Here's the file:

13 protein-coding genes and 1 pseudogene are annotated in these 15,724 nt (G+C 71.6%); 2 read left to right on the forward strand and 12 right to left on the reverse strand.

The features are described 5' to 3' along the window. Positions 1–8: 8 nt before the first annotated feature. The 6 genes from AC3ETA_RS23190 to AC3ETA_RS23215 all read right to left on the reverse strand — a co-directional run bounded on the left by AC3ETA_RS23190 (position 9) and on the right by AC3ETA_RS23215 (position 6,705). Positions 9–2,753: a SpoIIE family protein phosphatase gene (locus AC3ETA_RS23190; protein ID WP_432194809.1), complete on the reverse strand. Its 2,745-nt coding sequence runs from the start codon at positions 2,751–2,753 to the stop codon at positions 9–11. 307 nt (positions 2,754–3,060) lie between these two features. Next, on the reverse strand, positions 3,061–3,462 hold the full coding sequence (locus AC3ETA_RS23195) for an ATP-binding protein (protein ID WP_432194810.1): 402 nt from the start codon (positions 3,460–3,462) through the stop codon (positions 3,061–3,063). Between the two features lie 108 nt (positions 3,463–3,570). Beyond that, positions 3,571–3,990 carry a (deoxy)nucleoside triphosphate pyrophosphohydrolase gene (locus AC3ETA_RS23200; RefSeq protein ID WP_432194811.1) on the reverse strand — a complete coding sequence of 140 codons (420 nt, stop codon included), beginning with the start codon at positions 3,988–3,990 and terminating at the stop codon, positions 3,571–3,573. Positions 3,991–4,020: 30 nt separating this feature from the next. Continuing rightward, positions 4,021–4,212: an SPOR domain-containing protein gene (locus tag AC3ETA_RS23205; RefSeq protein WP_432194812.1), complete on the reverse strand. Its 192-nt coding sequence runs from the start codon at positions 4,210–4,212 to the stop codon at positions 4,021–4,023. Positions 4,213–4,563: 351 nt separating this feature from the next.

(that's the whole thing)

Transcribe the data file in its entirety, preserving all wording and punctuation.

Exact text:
13 protein-coding genes and 1 pseudogene are annotated in these 15,724 nt (G+C 71.6%); 2 read left to right on the forward strand and 12 right to left on the reverse strand.

The features are described 5' to 3' along the window. Positions 1–8: 8 nt before the first annotated feature. The 6 genes from AC3ETA_RS23190 to AC3ETA_RS23215 all read right to left on the reverse strand — a co-directional run bounded on the left by AC3ETA_RS23190 (position 9) and on the right by AC3ETA_RS23215 (position 6,705). Positions 9–2,753: a SpoIIE family protein phosphatase gene (locus AC3ETA_RS23190; protein ID WP_432194809.1), complete on the reverse strand. Its 2,745-nt coding sequence runs from the start codon at positions 2,751–2,753 to the stop codon at positions 9–11. 307 nt (positions 2,754–3,060) lie between these two features. Next, on the reverse strand, positions 3,061–3,462 hold the full coding sequence (locus AC3ETA_RS23195) for an ATP-binding protein (protein ID WP_432194810.1): 402 nt from the start codon (positions 3,460–3,462) through the stop codon (positions 3,061–3,063). Between the two features lie 108 nt (positions 3,463–3,570). Beyond that, positions 3,571–3,990 carry a (deoxy)nucleoside triphosphate pyrophosphohydrolase gene (locus AC3ETA_RS23200; RefSeq protein ID WP_432194811.1) on the reverse strand — a complete coding sequence of 140 codons (420 nt, stop codon included), beginning with the start codon at positions 3,988–3,990 and terminating at the stop codon, positions 3,571–3,573. Positions 3,991–4,020: 30 nt separating this feature from the next. Continuing rightward, positions 4,021–4,212: an SPOR domain-containing protein gene (locus tag AC3ETA_RS23205; RefSeq protein WP_432194812.1), complete on the reverse strand. Its 192-nt coding sequence runs from the start codon at positions 4,210–4,212 to the stop codon at positions 4,021–4,023. Positions 4,213–4,563: 351 nt separating this feature from the next.